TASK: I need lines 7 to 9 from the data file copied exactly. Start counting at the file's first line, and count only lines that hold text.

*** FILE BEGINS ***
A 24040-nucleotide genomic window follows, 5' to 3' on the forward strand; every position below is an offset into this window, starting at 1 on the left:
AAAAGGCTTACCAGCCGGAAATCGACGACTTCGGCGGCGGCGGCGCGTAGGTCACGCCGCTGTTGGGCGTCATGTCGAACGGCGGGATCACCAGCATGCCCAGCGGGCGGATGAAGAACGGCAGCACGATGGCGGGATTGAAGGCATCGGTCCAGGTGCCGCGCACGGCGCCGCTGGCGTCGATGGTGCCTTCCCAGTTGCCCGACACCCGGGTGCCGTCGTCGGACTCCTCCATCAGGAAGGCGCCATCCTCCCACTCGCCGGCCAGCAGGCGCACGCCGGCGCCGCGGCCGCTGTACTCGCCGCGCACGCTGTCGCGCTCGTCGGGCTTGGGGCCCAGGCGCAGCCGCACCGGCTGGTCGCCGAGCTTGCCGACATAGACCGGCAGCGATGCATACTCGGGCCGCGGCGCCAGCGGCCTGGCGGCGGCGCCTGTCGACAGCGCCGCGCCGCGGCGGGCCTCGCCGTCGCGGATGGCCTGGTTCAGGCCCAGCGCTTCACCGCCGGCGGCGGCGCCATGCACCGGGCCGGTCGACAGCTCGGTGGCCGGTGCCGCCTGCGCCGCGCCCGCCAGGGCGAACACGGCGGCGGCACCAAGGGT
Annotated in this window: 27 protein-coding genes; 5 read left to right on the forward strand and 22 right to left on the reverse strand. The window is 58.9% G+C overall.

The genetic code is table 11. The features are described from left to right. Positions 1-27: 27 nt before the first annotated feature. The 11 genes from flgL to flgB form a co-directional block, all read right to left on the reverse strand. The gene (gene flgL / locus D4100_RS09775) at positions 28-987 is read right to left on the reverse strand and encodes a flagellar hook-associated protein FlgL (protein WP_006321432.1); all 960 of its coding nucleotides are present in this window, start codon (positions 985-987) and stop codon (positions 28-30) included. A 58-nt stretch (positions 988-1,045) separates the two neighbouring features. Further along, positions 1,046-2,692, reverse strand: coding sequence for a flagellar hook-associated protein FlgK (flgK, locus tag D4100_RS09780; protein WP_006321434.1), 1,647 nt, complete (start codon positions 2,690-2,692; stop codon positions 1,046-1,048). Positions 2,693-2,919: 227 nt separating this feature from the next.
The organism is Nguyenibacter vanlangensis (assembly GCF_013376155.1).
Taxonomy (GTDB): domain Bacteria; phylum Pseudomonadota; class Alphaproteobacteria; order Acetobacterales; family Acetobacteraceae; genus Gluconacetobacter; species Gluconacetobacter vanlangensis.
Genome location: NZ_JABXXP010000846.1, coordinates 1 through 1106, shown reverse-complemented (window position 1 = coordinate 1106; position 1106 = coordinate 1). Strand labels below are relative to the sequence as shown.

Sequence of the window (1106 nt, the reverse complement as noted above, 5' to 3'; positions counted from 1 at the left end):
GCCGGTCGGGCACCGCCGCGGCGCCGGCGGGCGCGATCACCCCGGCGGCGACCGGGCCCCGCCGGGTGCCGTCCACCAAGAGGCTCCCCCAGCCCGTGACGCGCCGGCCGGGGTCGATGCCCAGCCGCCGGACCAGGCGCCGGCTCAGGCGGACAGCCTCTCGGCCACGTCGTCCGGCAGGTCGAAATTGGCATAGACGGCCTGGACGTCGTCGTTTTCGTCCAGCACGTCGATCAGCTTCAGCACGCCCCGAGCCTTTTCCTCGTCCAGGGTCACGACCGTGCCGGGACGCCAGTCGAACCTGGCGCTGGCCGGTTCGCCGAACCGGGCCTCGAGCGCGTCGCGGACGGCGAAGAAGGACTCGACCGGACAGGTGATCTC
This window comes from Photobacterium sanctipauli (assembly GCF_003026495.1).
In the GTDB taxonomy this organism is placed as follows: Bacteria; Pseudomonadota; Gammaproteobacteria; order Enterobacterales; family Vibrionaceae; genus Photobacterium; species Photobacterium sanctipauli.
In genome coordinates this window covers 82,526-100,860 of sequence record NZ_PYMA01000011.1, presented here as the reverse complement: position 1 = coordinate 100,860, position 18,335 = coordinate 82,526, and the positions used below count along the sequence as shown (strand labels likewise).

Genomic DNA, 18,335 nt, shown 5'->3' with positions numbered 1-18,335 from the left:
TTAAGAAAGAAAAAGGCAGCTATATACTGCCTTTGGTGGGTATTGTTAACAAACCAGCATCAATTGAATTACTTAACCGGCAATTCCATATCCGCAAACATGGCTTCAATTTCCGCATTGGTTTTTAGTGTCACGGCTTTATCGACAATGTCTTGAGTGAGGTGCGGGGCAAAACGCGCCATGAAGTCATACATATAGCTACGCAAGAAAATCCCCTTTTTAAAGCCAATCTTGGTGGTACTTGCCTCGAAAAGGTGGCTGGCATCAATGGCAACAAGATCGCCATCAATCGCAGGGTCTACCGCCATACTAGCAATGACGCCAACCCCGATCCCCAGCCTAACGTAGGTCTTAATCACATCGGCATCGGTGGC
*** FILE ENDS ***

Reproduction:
Genome location: NZ_JABXXP010000846.1, coordinates 1 through 1106, shown reverse-complemented (window position 1 = coordinate 1106; position 1106 = coordinate 1). Strand labels below are relative to the sequence as shown.

Sequence of the window (1106 nt, the reverse complement as noted above, 5' to 3'; positions counted from 1 at the left end):
GCCGGTCGGGCACCGCCGCGGCGCCGGCGGGCGCGATCACCCCGGCGGCGACCGGGCCCCGCCGGGTGCCGTCCACCAAGAGGCTCCCCCAGCCCGTGACGCGCCGGCCGGGGTCGATGCCCAGCCGCCGGACCAGGCGCCGGCTCAGGCGGACAGCCTCTCGGCCACGTCGTCCGGCAGGTCGAAATTGGCATAGACGGCCTGGACGTCGTCGTTTTCGTCCAGCACGTCGATCAGCTTCAGCACGCCCCGAGCCTTTTCCTCGTCCAGGGTCACGACCGTGCCGGGACGCCAGTCGAACCTGGCGCTGGCCGGTTCGCCGAACCGGGCCTCGAGCGCGTCGCGGACGGCGAAGAAGGACTCGACCGGACAGGTGATCTC